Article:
Payments giant Visa Europe has had its communications network upgraded by telecoms giant BT, in a move that BT claims has enabled the firm to process about €2m of payments every minute.
The network provides connectivity for Visa Europe's card authorisation, clearing and settlement services. It also links more than 350 member sites from 37 European countries.
Visa Europe's upgraded solution will provide the payment giants' corporate offices with remote working, mobile, messaging and video conferencing tools.
The firm has signed a new five-year contract with BT, which will involve a range of services for Visa Europe's customers, employees and members including: IP telephony and unified communications tools, managed mobile support and remote access to Visa Europe's corporate network (through broadband and 3G), BT research into the future of payments, and a managed messaging service for customers of Visa Europe.
BT and Visa Europe have an existing relationship, having worked together over the past 12 years on developing a range of managed solutions for the payment vendor.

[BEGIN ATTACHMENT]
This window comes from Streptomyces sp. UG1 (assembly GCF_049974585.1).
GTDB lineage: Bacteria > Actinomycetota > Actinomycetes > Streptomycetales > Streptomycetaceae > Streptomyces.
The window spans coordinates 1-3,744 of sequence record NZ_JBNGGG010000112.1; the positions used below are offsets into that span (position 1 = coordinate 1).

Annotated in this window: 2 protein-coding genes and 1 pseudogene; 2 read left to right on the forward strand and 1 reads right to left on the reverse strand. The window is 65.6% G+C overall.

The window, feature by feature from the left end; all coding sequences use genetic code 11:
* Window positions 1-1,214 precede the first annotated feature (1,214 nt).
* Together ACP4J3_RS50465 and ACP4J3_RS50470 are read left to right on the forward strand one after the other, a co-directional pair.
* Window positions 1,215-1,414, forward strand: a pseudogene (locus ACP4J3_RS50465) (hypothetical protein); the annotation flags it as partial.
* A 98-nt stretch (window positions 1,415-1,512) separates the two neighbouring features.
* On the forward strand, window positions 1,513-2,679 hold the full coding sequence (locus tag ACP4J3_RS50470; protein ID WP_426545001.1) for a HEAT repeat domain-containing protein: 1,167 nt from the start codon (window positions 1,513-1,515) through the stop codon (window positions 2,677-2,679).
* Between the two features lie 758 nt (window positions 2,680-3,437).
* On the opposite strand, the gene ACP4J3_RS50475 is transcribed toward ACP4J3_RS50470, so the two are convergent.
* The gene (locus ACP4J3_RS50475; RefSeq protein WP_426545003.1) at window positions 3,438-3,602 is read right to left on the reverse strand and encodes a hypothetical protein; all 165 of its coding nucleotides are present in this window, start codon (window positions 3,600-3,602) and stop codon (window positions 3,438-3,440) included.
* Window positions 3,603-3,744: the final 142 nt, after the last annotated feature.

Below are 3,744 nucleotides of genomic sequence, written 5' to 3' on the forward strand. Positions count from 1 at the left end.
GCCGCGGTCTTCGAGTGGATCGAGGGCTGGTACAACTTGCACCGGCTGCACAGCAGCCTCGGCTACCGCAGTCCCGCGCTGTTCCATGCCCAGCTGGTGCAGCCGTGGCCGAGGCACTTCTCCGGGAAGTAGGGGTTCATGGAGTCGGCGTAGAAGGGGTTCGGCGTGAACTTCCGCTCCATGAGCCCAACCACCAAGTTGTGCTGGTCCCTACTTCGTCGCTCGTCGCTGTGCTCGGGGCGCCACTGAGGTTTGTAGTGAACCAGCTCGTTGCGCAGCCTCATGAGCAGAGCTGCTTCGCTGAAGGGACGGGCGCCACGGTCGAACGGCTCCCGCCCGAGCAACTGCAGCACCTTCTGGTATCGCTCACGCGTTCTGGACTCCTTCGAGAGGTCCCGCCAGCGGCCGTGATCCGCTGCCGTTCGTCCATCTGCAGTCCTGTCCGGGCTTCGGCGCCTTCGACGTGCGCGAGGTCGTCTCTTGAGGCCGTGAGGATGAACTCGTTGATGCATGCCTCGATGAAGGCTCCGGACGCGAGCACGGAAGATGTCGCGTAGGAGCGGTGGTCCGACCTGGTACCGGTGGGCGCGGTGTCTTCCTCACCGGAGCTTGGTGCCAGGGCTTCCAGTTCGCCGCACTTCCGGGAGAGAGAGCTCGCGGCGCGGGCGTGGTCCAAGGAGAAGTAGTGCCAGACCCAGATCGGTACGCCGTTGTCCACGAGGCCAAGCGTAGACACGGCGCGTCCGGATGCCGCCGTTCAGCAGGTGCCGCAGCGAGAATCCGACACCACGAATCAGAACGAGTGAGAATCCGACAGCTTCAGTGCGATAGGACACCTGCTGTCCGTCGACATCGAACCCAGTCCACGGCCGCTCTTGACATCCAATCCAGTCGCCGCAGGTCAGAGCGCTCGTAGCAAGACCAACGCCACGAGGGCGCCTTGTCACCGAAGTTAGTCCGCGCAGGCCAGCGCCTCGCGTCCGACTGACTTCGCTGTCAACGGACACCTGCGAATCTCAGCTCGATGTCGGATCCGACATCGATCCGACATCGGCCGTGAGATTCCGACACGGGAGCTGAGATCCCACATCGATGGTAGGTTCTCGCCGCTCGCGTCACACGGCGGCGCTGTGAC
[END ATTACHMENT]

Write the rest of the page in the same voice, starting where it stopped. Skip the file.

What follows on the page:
BT's communication network plays a key part in the payment giant's debit and credit card platform, which handled more than 14.3bn transactions totalling €1tr in the year up until June 2012.
Steve Chambers, CIO at Visa Europe, said: "Trust is very important to Visa Europe and to our customers. We work with providers that we can depend on to make sure our payments remain faster, smarter, convenient and secure."
"We choose to work with BT because we trust them to deliver on their promises. Their expansive global network supports our international connectivity needs and their focus on innovative technology and services aligns with our strategy."
Last year, Visa Europe's CTO, Adam Banks, told Computing that the firm runs its transaction systems on Unix-based software that had been running 24/7, 365 days a year for over five years.
"Three hundred transactions a second is the quietest we get. So we can never, ever turn ourselves off. Not even for maintenance or upgrade. So we have to replace everything on an almost weekly basis, without ever taking the system down. It's a bit like changing the engines on an aeroplane in flight," he said.